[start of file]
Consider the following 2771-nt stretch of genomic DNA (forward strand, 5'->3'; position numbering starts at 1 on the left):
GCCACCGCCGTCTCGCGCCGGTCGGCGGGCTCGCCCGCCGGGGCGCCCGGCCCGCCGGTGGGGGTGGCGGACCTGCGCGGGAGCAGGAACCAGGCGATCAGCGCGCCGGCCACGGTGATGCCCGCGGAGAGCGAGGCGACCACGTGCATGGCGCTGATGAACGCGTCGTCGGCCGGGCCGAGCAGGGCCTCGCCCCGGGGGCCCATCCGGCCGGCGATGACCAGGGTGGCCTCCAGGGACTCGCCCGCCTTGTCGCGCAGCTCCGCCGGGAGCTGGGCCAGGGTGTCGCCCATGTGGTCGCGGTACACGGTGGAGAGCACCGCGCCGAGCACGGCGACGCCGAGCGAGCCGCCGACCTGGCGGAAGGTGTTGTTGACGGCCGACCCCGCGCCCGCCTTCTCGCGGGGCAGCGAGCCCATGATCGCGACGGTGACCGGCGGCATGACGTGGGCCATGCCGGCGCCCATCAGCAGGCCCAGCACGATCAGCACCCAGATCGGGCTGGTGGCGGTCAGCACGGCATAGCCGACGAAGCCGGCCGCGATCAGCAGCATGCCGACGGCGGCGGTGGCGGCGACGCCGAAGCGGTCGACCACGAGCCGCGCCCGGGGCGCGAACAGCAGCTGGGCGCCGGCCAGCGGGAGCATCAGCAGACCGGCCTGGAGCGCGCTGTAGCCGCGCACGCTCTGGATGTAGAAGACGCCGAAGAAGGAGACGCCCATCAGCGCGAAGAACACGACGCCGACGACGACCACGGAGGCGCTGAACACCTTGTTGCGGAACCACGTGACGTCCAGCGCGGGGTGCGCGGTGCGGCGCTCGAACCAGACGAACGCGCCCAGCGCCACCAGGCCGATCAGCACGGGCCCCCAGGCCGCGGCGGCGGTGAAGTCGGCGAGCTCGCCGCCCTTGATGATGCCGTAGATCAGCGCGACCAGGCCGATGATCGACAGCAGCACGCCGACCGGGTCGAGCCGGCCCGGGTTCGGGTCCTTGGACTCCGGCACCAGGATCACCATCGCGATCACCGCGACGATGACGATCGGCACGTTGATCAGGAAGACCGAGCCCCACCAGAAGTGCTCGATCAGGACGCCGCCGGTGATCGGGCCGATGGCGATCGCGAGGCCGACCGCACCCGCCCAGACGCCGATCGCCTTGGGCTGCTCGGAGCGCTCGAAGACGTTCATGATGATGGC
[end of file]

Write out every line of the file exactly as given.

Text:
Consider the following 2771-nt stretch of genomic DNA (forward strand, 5'->3'; position numbering starts at 1 on the left):
GCCACCGCCGTCTCGCGCCGGTCGGCGGGCTCGCCCGCCGGGGCGCCCGGCCCGCCGGTGGGGGTGGCGGACCTGCGCGGGAGCAGGAACCAGGCGATCAGCGCGCCGGCCACGGTGATGCCCGCGGAGAGCGAGGCGACCACGTGCATGGCGCTGATGAACGCGTCGTCGGCCGGGCCGAGCAGGGCCTCGCCCCGGGGGCCCATCCGGCCGGCGATGACCAGGGTGGCCTCCAGGGACTCGCCCGCCTTGTCGCGCAGCTCCGCCGGGAGCTGGGCCAGGGTGTCGCCCATGTGGTCGCGGTACACGGTGGAGAGCACCGCGCCGAGCACGGCGACGCCGAGCGAGCCGCCGACCTGGCGGAAGGTGTTGTTGACGGCCGACCCCGCGCCCGCCTTCTCGCGGGGCAGCGAGCCCATGATCGCGACGGTGACCGGCGGCATGACGTGGGCCATGCCGGCGCCCATCAGCAGGCCCAGCACGATCAGCACCCAGATCGGGCTGGTGGCGGTCAGCACGGCATAGCCGACGAAGCCGGCCGCGATCAGCAGCATGCCGACGGCGGCGGTGGCGGCGACGCCGAAGCGGTCGACCACGAGCCGCGCCCGGGGCGCGAACAGCAGCTGGGCGCCGGCCAGCGGGAGCATCAGCAGACCGGCCTGGAGCGCGCTGTAGCCGCGCACGCTCTGGATGTAGAAGACGCCGAAGAAGGAGACGCCCATCAGCGCGAAGAACACGACGCCGACGACGACCACGGAGGCGCTGAACACCTTGTTGCGGAACCACGTGACGTCCAGCGCGGGGTGCGCGGTGCGGCGCTCGAACCAGACGAACGCGCCCAGCGCCACCAGGCCGATCAGCACGGGCCCCCAGGCCGCGGCGGCGGTGAAGTCGGCGAGCTCGCCGCCCTTGATGATGCCGTAGATCAGCGCGACCAGGCCGATGATCGACAGCAGCACGCCGACCGGGTCGAGCCGGCCCGGGTTCGGGTCCTTGGACTCCGGCACCAGGATCACCATCGCGATCACCGCGACGATGACGATCGGCACGTTGATCAGGAAGACCGAGCCCCACCAGAAGTGCTCGATCAGGACGCCGCCGGTGATCGGGCCGATGGCGATCGCGAGGCCGACCGCACCCGCCCAGACGCCGATCGCCTTGGGCTGCTCGGAGCGCTCGAAGACGTTCATGATGATGGC